Ophthalmologic Manifestations and Retinal Findings in Children with Down Syndrome

Creative Commons License


JOURNAL OF OPHTHALMOLOGY, vol.2020, 2020 (SCI-Expanded) identifier identifier identifier

  • Publication Type: Article / Article
  • Volume: 2020
  • Publication Date: 2020
  • Doi Number: 10.1155/2020/9726261
  • Journal Indexes: Science Citation Index Expanded (SCI-EXPANDED), Scopus, Academic Search Premier, CINAHL, Directory of Open Access Journals
  • Erzincan Binali Yildirim University Affiliated: No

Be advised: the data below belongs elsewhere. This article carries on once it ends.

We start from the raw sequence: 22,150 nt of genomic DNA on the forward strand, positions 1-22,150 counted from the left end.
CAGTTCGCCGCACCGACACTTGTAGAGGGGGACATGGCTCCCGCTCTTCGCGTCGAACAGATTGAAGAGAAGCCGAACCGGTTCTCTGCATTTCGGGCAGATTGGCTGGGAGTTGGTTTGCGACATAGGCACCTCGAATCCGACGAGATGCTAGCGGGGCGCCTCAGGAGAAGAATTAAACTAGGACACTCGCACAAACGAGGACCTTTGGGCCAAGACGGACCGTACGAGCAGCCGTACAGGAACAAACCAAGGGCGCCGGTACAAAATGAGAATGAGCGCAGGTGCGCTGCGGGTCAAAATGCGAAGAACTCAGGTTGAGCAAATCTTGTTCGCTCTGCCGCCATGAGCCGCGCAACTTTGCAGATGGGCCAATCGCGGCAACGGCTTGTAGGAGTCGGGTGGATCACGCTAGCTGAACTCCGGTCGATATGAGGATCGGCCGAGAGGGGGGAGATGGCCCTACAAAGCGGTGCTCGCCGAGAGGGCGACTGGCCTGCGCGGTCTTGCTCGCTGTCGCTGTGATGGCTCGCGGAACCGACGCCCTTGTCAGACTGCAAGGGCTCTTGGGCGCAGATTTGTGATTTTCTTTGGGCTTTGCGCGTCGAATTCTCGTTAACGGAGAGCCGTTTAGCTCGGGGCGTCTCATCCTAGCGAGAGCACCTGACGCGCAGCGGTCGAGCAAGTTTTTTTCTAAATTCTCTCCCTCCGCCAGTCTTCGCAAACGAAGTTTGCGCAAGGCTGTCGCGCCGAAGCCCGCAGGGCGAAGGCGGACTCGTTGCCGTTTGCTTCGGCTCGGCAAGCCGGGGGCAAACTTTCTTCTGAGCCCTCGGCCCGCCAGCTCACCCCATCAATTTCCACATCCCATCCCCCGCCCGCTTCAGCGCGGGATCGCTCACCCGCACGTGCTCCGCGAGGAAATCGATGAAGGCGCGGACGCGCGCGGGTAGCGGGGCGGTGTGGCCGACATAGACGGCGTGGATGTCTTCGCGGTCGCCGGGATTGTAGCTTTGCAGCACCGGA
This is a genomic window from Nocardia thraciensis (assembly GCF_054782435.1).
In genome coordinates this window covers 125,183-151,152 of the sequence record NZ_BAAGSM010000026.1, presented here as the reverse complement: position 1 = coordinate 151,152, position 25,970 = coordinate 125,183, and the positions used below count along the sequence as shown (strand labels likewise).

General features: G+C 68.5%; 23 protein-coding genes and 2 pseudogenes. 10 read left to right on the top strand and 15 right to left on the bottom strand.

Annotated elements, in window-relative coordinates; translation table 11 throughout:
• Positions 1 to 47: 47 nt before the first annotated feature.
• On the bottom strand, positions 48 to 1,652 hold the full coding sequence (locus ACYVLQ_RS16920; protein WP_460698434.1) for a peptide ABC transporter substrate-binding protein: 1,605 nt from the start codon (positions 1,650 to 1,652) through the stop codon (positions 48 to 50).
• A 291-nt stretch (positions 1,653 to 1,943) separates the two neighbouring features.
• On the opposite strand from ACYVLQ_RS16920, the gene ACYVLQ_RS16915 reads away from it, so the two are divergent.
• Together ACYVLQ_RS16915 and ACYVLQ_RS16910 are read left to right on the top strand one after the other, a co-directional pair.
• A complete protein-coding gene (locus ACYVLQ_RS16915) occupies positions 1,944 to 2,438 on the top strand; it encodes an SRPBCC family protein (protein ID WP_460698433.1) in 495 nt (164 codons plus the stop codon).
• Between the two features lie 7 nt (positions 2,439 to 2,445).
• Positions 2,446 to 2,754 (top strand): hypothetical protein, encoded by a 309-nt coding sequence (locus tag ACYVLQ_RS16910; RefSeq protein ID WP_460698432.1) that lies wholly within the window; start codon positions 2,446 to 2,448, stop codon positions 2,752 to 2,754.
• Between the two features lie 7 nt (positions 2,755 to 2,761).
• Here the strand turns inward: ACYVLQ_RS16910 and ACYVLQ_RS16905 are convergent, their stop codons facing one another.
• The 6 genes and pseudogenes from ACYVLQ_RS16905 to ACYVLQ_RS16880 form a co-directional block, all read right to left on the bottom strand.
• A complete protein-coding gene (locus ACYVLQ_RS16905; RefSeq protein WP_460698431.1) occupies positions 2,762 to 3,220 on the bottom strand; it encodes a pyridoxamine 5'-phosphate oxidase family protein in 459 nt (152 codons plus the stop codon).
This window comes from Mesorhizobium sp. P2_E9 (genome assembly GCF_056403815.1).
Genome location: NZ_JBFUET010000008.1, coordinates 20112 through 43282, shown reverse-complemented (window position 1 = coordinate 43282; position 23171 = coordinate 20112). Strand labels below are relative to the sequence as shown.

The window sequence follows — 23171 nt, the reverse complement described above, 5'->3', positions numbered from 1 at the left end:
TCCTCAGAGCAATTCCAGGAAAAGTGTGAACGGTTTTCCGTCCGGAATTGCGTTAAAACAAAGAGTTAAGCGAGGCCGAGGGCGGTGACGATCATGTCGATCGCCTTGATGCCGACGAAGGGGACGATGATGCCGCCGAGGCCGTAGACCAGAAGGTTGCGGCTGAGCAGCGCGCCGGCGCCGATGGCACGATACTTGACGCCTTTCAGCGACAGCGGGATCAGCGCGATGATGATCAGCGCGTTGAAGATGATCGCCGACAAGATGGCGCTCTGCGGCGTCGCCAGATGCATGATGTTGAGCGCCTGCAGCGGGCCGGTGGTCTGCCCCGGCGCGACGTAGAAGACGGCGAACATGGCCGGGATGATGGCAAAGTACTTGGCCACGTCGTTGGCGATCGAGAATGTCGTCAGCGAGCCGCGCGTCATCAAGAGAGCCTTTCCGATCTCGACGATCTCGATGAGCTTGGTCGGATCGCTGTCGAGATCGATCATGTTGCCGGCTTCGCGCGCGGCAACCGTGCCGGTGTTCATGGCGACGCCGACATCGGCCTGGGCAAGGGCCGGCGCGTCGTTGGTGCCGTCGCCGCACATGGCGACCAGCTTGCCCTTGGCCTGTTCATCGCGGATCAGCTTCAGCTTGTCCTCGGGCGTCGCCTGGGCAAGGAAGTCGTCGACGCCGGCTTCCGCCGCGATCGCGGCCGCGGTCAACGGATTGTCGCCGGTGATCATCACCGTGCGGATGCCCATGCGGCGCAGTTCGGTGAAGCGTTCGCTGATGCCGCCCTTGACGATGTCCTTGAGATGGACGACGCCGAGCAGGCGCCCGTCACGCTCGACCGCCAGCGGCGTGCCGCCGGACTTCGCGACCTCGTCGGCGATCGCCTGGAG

Purpose. To evaluate ocular findings in children with Down syndrome and to compare with the healthy children group. Methods. The study patients were divided into two groups as the diagnosed Down syndrome group and the control group. The study was designed as a prospective and single-center study in Istanbul University Faculty of Medicine Department of Ophthalmology. The study included 93 patients in the age range from 7 to 18 years, who applied to the ophthalmology department of our clinic in the period from July 2017 to June 2018. The study included the patients allocated into the control group and the Down syndrome patients allocated into the patient group, containing 49 and 44 participants, respectively. All patients underwent complete ophthalmologic examination with biomicroscopy. Autorefractometer measurements were performed in all patients, and the best corrected visual acuity (BCVA) was determined with the use of the Snellen chart. All patients underwent spectral domain optical coherence tomography (SD-OCT) measurements for central foveal retinal (CRT), subfoveal choroidal (CCT), and peripapillary retinal nerve fiber layer (pRNFL) thicknesses. Results. The average CRT was 241.2 +/- 25.7 microns in Down syndrome group and 219.4 +/- 21.1 microns in the control group. There was a statistically significant difference between the groups in regards to CRT (p<0.001). The average pRNFL values were 123.1 +/- 15.4 microns in the Down syndrome group and 102.2 +/- 8.7 microns in the control group (p<0.001). Conclusions. In the subjects with Down syndrome, the incidence of lens opacities, strabismus, and amblyopia was higher than the control group. CRT and pRNFL were thicker in the Down syndrome group than in control group. This may represent retinal developmental changes in the patients with Down syndrome.